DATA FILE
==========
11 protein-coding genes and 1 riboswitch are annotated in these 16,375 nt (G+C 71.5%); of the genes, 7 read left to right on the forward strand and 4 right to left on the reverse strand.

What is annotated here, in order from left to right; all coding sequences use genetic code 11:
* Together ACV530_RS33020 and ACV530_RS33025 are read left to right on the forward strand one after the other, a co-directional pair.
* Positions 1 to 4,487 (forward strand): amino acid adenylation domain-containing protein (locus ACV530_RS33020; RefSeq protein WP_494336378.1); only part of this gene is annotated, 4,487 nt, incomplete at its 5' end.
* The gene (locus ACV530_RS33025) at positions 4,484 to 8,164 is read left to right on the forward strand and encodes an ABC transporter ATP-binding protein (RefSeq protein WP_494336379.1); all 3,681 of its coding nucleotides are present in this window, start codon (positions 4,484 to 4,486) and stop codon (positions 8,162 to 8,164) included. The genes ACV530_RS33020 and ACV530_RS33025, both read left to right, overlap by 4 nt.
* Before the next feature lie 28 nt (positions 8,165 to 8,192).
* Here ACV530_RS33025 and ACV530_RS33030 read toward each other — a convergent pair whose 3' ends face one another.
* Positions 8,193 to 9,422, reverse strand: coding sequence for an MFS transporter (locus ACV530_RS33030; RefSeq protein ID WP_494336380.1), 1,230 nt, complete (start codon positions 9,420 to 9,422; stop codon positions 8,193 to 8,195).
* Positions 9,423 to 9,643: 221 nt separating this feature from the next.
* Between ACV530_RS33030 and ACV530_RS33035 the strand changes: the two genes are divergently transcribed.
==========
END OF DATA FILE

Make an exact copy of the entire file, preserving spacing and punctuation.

11 protein-coding genes and 1 riboswitch are annotated in these 16,375 nt (G+C 71.5%); of the genes, 7 read left to right on the forward strand and 4 right to left on the reverse strand.

What is annotated here, in order from left to right; all coding sequences use genetic code 11:
* Together ACV530_RS33020 and ACV530_RS33025 are read left to right on the forward strand one after the other, a co-directional pair.
* Positions 1 to 4,487 (forward strand): amino acid adenylation domain-containing protein (locus ACV530_RS33020; RefSeq protein WP_494336378.1); only part of this gene is annotated, 4,487 nt, incomplete at its 5' end.
* The gene (locus ACV530_RS33025) at positions 4,484 to 8,164 is read left to right on the forward strand and encodes an ABC transporter ATP-binding protein (RefSeq protein WP_494336379.1); all 3,681 of its coding nucleotides are present in this window, start codon (positions 4,484 to 4,486) and stop codon (positions 8,162 to 8,164) included. The genes ACV530_RS33020 and ACV530_RS33025, both read left to right, overlap by 4 nt.
* Before the next feature lie 28 nt (positions 8,165 to 8,192).
* Here ACV530_RS33025 and ACV530_RS33030 read toward each other — a convergent pair whose 3' ends face one another.
* Positions 8,193 to 9,422, reverse strand: coding sequence for an MFS transporter (locus ACV530_RS33030; RefSeq protein ID WP_494336380.1), 1,230 nt, complete (start codon positions 9,420 to 9,422; stop codon positions 8,193 to 8,195).
* Positions 9,423 to 9,643: 221 nt separating this feature from the next.
* Between ACV530_RS33030 and ACV530_RS33035 the strand changes: the two genes are divergently transcribed.